Thursday, November 22, 2007

A Thanksgiving Tale

This morning I'm sitting reading the Globe on-line. A story caught my eye about a mob hit from back in 1982. The son of the one of the people hit, his father an innocent man gunned down in the street when the boy was 8, said at the end of the story that he'd have given anything to have his father back. I started crying as I finished the story. I'd have given anything, too, to have had my father with me while growing up.

My father died when I was 7. He wasn't there for all my rites of passage, for all my angst growing up. No male figure to help me figure out how to be a male. I grew up to become a man in a household of women. To be sure, there were men around in my life, not in my home, but in my life. An uncle here and there, male friends of my mother, guy friends of my older sisters.

It wasn't until I was much older that I came to realize how much I looked up to older, male authority figures and how conflicting that was in my head. I didn't get it sorted out until I became a father myself and realized I'd become to my children what my father was supposed to have been to me. That my marriage didn't work out, that I became estranged from my family, that I stayed as close as I could to my children, all served to further cause me internal conflict regarding my need to fulfill my role as a father figure and as a male role model.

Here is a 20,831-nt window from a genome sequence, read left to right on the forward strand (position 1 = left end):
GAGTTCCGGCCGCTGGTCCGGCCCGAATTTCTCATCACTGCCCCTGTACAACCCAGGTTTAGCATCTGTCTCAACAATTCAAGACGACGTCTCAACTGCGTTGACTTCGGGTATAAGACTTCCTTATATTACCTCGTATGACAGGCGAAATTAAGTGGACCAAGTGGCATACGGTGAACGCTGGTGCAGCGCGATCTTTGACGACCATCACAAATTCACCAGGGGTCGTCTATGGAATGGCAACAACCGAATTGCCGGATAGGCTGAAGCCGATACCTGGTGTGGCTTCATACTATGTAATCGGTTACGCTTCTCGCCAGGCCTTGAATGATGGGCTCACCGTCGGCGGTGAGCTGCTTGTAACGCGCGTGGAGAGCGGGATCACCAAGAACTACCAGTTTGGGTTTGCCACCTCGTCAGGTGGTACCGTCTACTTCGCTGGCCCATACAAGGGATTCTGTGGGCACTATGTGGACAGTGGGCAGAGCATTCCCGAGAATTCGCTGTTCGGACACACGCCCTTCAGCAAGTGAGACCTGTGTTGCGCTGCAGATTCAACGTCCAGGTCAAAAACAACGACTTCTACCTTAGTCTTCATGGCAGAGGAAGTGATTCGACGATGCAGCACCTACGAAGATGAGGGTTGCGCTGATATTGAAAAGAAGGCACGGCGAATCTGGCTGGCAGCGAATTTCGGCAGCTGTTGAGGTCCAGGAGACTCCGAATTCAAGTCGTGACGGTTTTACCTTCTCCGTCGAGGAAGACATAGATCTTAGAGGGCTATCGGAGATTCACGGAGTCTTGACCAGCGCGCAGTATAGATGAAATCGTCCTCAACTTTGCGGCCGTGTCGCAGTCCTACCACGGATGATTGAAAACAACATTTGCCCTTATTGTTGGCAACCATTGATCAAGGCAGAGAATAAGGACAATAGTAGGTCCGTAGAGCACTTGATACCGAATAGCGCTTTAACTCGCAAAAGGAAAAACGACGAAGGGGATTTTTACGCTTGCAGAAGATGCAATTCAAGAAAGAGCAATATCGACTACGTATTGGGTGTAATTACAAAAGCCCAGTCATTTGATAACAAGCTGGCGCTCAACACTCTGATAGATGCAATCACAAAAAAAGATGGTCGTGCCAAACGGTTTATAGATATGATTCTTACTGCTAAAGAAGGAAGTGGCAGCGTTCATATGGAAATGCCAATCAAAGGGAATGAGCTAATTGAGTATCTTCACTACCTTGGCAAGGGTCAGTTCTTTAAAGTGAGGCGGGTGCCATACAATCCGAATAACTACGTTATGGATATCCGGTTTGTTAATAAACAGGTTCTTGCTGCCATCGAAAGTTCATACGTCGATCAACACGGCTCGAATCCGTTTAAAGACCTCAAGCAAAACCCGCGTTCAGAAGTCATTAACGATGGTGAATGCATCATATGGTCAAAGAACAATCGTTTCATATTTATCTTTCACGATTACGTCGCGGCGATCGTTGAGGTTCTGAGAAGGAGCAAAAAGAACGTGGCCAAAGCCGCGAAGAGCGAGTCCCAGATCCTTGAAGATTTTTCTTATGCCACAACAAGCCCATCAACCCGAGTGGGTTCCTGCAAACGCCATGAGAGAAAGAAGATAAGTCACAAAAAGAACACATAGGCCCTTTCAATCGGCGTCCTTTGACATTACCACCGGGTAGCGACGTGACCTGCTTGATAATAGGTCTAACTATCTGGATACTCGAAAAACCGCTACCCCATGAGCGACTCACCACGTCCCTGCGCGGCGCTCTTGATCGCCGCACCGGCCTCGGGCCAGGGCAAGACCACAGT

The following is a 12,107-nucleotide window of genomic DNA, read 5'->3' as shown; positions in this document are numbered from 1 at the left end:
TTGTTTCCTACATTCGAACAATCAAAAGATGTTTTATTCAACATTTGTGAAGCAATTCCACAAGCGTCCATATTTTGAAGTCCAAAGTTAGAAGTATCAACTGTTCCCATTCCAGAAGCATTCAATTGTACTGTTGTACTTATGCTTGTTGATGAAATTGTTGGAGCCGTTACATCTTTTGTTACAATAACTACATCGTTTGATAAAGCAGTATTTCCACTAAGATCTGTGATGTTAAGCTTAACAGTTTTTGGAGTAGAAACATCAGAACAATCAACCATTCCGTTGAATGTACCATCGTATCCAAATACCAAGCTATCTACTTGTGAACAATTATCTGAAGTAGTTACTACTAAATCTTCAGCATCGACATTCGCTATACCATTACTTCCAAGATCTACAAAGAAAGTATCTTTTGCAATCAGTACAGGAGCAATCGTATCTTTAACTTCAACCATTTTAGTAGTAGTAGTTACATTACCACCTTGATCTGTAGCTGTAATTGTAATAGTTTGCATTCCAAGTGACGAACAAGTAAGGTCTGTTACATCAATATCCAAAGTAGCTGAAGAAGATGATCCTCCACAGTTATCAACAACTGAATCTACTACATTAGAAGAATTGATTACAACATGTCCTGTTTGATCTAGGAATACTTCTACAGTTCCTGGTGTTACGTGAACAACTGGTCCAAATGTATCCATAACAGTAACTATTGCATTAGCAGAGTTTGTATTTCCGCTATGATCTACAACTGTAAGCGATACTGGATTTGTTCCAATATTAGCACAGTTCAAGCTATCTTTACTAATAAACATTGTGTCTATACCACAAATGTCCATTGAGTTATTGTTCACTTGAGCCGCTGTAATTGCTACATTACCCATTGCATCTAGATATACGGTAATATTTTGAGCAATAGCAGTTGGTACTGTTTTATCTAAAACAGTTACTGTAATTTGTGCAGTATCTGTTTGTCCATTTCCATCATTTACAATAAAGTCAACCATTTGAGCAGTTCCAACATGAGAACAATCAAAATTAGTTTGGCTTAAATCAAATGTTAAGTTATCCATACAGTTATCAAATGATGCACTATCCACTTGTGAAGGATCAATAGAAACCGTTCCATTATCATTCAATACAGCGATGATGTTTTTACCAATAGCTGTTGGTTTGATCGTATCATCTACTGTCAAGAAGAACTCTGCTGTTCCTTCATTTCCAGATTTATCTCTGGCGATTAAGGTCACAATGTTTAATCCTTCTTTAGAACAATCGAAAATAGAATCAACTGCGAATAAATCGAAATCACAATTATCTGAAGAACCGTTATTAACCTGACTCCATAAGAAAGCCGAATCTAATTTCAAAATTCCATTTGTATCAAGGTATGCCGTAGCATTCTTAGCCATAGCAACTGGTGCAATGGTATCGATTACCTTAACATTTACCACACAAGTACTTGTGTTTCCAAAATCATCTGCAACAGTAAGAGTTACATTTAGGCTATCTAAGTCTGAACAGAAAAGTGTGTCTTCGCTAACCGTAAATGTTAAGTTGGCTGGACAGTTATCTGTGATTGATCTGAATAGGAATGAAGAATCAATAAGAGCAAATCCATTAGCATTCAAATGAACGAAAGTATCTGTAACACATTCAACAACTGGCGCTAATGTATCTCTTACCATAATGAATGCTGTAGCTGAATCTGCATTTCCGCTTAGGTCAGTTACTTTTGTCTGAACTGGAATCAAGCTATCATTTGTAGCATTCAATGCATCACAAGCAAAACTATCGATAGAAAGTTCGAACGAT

It's tough to be a father when you didn't have a father from which to draw any reference. Like any parent raising kids, I did the best I could with what I had where I was under the circumstances. And, I have lots of regrets and wishes that it all could have been different from what the reality was. But, I can't change any of that and living in guilt doesn't solve anything, either.

I am, however, grateful that I had the chance to become a father, to have had the experience in this life. I am thankful for being able to be available to my children, however it is and however often it is that we communicate. I'm grateful for every time I hear their voice.

Maybe thanksgiving for me this year is being grateful to be able to tell my children that I love them, now and forever. Even though I sit here, 396 miles away, I'm grateful for them being in my life, however remote it may be.